BOISE, Idaho — Whittling, carving or whatever you call, woodworking is considered by some to be a lost art but there's a group in Boise determined to make sure that never happens.
"We hear a lot of stories," said Eric Owens, master woodcarver. "My grandfather always carved and I always missed it. Sometimes you get them to try it and sometimes you don't."
We tracked down a local woodworking group in Boise and asked Eric Owens if the craft has become a lost art.
"It has been considered a lost art because you don't see as many people doing it," said Owens. "It used to be everybody had a pocket knife, you used to see people sitting on a park bench carving something."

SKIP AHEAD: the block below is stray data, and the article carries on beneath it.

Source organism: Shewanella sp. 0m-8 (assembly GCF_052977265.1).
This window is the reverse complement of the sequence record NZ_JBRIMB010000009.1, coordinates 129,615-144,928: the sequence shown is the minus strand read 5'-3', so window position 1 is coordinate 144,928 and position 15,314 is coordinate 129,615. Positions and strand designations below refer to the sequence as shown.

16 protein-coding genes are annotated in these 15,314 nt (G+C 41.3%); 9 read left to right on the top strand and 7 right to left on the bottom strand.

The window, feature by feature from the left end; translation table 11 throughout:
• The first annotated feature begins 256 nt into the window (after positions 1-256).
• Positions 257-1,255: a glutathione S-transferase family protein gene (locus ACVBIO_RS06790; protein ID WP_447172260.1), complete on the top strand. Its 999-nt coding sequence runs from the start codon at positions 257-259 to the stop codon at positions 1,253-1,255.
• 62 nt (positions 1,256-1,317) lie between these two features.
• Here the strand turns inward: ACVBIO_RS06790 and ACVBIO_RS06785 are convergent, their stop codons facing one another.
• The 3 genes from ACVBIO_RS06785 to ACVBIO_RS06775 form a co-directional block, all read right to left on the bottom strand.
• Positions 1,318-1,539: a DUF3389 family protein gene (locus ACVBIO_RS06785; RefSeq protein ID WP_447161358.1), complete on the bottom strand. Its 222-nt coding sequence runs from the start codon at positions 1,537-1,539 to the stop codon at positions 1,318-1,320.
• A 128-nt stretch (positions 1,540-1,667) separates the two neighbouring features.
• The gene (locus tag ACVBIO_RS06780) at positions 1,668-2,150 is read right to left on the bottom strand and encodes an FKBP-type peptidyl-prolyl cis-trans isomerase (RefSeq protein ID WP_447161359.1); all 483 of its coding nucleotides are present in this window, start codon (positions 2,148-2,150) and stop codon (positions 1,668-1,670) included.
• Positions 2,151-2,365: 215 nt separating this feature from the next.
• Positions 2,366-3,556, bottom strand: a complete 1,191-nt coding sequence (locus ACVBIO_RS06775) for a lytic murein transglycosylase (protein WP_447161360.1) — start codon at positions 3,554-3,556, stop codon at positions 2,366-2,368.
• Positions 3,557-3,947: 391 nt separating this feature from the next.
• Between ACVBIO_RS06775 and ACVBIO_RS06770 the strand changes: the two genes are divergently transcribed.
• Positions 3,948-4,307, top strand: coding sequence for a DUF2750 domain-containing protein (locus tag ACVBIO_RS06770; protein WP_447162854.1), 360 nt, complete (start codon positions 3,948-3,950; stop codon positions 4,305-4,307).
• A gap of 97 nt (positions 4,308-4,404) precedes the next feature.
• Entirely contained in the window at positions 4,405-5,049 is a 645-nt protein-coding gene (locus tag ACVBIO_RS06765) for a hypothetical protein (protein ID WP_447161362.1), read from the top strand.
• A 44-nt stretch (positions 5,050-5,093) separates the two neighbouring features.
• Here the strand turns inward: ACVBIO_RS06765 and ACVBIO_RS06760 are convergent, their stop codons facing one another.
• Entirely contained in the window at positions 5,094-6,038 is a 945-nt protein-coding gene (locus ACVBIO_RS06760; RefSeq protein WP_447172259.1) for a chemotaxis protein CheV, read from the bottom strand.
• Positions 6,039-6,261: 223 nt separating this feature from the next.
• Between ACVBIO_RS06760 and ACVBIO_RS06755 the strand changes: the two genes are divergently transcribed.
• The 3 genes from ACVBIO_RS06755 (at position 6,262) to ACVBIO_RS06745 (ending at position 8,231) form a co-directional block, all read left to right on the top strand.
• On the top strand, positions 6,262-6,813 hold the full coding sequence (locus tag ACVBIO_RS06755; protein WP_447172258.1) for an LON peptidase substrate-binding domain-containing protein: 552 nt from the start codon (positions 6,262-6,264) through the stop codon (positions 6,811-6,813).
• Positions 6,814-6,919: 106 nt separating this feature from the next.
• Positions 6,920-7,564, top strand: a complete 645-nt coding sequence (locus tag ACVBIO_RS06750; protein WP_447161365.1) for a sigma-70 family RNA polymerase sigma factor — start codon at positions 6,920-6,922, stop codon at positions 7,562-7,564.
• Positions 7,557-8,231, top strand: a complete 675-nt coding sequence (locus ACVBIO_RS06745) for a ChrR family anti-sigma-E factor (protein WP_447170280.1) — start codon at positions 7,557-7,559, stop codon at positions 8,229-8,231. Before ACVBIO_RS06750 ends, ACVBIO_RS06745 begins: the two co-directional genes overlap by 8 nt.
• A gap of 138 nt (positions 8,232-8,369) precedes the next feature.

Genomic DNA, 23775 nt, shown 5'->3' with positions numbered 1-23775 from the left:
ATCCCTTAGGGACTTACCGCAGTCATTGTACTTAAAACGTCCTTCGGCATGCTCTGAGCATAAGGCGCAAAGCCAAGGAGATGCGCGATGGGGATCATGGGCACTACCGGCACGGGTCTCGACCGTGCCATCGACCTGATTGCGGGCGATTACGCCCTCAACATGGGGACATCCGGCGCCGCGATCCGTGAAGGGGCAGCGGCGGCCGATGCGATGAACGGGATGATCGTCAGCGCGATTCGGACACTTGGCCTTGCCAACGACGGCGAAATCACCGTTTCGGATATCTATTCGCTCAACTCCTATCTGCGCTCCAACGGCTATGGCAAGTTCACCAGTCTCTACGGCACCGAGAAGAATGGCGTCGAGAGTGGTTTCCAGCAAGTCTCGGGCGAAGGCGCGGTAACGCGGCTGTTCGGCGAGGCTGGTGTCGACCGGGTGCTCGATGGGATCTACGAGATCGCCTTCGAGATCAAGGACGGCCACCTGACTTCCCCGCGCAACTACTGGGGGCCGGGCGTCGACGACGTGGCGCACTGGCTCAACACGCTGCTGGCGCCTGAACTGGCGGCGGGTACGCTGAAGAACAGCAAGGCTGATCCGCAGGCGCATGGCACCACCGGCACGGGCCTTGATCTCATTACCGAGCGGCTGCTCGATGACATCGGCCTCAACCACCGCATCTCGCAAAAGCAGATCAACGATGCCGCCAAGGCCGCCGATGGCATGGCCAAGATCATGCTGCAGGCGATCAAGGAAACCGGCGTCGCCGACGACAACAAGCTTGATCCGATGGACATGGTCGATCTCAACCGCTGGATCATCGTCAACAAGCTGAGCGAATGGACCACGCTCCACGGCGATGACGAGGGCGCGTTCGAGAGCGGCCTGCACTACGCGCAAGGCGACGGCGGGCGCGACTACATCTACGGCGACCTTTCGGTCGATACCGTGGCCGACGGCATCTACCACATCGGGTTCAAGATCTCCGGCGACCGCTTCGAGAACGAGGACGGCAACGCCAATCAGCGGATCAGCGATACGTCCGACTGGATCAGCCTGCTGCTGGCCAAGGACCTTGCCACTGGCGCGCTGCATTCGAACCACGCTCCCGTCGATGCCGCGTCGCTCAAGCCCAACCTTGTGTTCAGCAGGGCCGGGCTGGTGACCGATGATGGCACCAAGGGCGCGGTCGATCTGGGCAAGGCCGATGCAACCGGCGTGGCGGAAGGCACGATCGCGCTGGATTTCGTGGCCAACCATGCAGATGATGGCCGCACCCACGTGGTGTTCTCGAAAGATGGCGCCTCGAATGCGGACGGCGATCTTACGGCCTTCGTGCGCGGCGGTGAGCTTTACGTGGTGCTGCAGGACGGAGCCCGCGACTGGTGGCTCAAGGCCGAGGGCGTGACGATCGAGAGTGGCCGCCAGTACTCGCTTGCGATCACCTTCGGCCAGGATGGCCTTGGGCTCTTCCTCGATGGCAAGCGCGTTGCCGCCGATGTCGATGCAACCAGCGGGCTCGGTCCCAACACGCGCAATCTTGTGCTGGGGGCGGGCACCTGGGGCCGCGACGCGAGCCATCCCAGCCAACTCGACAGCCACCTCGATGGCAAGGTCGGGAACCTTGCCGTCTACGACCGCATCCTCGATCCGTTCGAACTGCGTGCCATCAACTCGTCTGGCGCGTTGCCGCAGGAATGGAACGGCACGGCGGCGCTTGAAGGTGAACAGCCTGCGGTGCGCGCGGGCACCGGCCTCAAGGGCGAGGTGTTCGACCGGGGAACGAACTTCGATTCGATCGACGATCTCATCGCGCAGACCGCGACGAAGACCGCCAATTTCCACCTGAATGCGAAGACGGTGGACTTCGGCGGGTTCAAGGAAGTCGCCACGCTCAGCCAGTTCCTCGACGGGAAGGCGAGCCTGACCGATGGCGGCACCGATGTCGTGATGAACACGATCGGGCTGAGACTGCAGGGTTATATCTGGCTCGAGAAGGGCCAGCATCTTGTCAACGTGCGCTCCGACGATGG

Owens says if you want to get into woodworking, you have to have the right tools and be safe when working with wood.
"You need safety," said Owens. "You're going to put a glove on your hand before you carve."
Doug Rose is a master at decorative woodcarving and if you didn't know any better, you would think his works were about to come to life.
We asked how many hours he has put into his current project, and this was his response:
"Glad you asked that, since you were in high school," said Rose. "It's about 150 hours of work."
To learn more about Eric Owens and his carving journey, click here.